As per request below are the basics of waxing your car with a power tool
I can’t really say I am a professional at this…I have never done it for a living and mostly do just my own cars. But I have owned a random orbital buffer for about 5 years and have had great results over that time and have never ruined a finish. I highly recommend a buffer for anyone and everyone who waxes their car regularly.
Orbital Buffer 101
There are two different types of buffing....rotary and random orbital.
They cost anywhere from $30 - $400 or more. In the case of buffers personally I do not think high price is necessarily better. I highly recommend a random orbital buffer for beginners. Professionals generally use rotary buffers. Rotary buffers end results are generally better but there is much greater risk of burning the surface with a rotary buffer. Because rotary buffer's focus their energy only on one area, the device heats up both the wax and the top one-third of the clear coat so that you not only get a better bonding of the wax to the surface, you also have a better, more consistent shine. The risk comes from too much heat which will either burn the surface or strip away your clear coat. In either case, you've got a VERY expensive mistake on your hands. A random orbital device runs at a faster speed, but more closely duplicates the motion of the hand...never focusing on the precise same point for more than a few milliseconds, thereby minimizing any chance for damage to your vehicle's paint surface.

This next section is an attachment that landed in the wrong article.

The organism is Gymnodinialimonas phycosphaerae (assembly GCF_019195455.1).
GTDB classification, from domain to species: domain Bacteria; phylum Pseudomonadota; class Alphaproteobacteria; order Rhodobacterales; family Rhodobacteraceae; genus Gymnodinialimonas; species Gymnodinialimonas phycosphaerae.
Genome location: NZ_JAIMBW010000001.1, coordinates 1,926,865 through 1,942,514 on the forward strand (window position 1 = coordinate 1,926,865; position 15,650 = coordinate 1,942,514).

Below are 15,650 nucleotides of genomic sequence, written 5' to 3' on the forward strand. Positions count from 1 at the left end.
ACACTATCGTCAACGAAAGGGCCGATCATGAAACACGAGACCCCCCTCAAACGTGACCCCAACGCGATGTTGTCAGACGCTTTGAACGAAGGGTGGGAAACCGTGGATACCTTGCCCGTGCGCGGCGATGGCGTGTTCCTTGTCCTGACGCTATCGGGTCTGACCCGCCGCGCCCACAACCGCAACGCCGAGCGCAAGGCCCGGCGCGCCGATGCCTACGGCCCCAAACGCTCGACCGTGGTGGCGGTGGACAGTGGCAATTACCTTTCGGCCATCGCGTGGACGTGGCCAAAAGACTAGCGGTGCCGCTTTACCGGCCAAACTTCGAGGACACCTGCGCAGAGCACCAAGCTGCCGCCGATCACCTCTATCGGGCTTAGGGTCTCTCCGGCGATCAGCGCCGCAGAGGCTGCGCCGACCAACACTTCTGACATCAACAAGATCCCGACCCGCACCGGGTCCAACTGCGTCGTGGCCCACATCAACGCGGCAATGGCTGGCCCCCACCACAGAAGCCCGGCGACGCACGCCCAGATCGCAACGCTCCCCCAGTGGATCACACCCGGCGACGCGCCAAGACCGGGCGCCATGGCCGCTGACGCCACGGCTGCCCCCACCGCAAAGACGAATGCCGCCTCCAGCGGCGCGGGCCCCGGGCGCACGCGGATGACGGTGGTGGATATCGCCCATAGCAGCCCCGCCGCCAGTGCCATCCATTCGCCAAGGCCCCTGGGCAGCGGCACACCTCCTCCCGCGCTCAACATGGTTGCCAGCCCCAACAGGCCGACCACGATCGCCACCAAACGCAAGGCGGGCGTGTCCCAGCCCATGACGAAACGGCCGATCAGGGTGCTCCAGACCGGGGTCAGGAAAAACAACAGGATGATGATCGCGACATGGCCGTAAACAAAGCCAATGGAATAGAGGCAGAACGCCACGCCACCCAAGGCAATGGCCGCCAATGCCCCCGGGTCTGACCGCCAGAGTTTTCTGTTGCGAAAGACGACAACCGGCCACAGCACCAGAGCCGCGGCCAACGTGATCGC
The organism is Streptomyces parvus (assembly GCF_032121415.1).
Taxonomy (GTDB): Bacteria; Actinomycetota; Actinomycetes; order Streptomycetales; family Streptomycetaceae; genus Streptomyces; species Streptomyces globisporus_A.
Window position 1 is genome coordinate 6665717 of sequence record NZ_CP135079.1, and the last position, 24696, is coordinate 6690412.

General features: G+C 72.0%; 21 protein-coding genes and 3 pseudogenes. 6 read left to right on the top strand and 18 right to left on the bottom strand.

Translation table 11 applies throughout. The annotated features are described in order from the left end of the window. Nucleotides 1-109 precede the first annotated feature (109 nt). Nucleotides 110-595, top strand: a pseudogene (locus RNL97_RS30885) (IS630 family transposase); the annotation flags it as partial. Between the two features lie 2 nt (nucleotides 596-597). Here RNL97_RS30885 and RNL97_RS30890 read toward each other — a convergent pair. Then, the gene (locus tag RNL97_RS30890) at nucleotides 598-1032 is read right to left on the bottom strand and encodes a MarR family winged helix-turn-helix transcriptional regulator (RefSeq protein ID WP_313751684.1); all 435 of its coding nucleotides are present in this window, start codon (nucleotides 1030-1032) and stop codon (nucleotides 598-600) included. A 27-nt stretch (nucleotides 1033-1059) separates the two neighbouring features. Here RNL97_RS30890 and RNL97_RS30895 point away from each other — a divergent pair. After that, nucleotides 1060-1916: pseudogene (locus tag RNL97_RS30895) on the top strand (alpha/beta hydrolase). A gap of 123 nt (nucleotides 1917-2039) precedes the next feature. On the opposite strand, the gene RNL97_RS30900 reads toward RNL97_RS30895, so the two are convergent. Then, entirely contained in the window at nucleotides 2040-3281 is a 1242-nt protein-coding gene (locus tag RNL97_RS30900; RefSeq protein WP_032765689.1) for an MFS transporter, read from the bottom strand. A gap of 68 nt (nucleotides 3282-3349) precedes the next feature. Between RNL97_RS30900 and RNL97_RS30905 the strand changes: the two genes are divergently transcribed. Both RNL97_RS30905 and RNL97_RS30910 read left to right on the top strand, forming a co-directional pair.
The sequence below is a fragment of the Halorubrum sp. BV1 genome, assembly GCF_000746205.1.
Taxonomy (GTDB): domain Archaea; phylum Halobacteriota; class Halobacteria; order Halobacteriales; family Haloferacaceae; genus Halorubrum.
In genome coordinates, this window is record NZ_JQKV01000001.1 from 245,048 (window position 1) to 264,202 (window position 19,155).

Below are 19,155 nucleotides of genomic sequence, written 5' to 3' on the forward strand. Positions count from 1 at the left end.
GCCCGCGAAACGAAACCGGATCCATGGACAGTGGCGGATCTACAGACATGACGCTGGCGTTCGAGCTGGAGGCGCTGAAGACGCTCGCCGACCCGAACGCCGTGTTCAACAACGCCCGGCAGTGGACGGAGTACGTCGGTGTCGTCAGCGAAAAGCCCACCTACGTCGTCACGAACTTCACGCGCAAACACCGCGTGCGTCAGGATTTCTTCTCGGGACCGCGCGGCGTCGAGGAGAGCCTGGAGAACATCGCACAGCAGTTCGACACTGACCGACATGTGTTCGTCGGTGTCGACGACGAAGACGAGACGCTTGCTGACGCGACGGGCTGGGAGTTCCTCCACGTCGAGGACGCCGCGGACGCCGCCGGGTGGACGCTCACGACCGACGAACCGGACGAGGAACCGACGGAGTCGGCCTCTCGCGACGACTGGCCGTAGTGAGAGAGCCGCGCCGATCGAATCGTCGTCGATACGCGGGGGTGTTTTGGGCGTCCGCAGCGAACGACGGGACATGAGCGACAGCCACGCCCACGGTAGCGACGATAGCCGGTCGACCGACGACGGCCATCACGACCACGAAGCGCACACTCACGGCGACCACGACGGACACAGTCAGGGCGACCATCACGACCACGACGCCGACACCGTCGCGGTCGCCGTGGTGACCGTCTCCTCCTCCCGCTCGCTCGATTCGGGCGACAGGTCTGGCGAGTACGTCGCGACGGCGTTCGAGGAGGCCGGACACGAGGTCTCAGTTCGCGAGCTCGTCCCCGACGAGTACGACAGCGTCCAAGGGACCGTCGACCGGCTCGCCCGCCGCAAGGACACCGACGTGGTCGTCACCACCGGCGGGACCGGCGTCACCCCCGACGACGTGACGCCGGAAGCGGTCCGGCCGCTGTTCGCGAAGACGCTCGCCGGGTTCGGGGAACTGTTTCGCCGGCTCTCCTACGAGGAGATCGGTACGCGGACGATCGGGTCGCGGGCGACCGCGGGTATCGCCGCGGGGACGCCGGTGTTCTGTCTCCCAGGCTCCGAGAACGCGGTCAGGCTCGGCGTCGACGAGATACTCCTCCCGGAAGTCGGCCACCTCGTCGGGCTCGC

There are three general configurations of buffers.
Palm buffers – light weight, smaller, one handed machines
Wheel buffers – most common, look somewhat like a steering wheel, most common random orbital.
Right Angle buffers – typically rotary buffer, professional models.
I am only going to write about random orbital buffers from this point forward. Leave the rotary machines for the pros.
Keys to use:
1 Clean/wash the car first. The last thing you want is to buff any dirt.
2 When you buy a buffer get a few wax application pads…sell them right next to the buffers. You want a few because you do not want to mix products on the same pad (cleaner, polish, wax)
3 Always clean the pad before using. Old wax build up on a pad can cause swirl marks or scratches.
4 For buffing I personally hand wipe off a majority of the wax and then use a wool bonnet or acrylic/wool bonnet to polish. Again when removing wax you always want to use clean towels.
5 With a buffer you should use about 50% less wax than if you were doing it by hand. You are far better off doing two very thin coats of wax rather than a thick coat.
6 Key with the buffer is to just run it evenly over the surface with light pressure (barely any is needed). Never hold the buffer in the exact same spot for an extended time. If you are working on a trouble spot move the buffer over the spot for multiple passes.
7 Never wax a car in direct hot sunlight. The surface temperature of the car should be less than 90 degrees. If you feel the need to wax in the heat do not use as much pressure when applying/buffing and do small areas at a time so the wax does not bake on.
8 If there is any streaking after polishing a damp towel over the surface and then buffed with a clean dry towel should clean any streaks and provide even a brighter shine.
9 You really have to try and screw up the paint job if you are using a random orbital buffer…as long as you use common sense you should have no problems.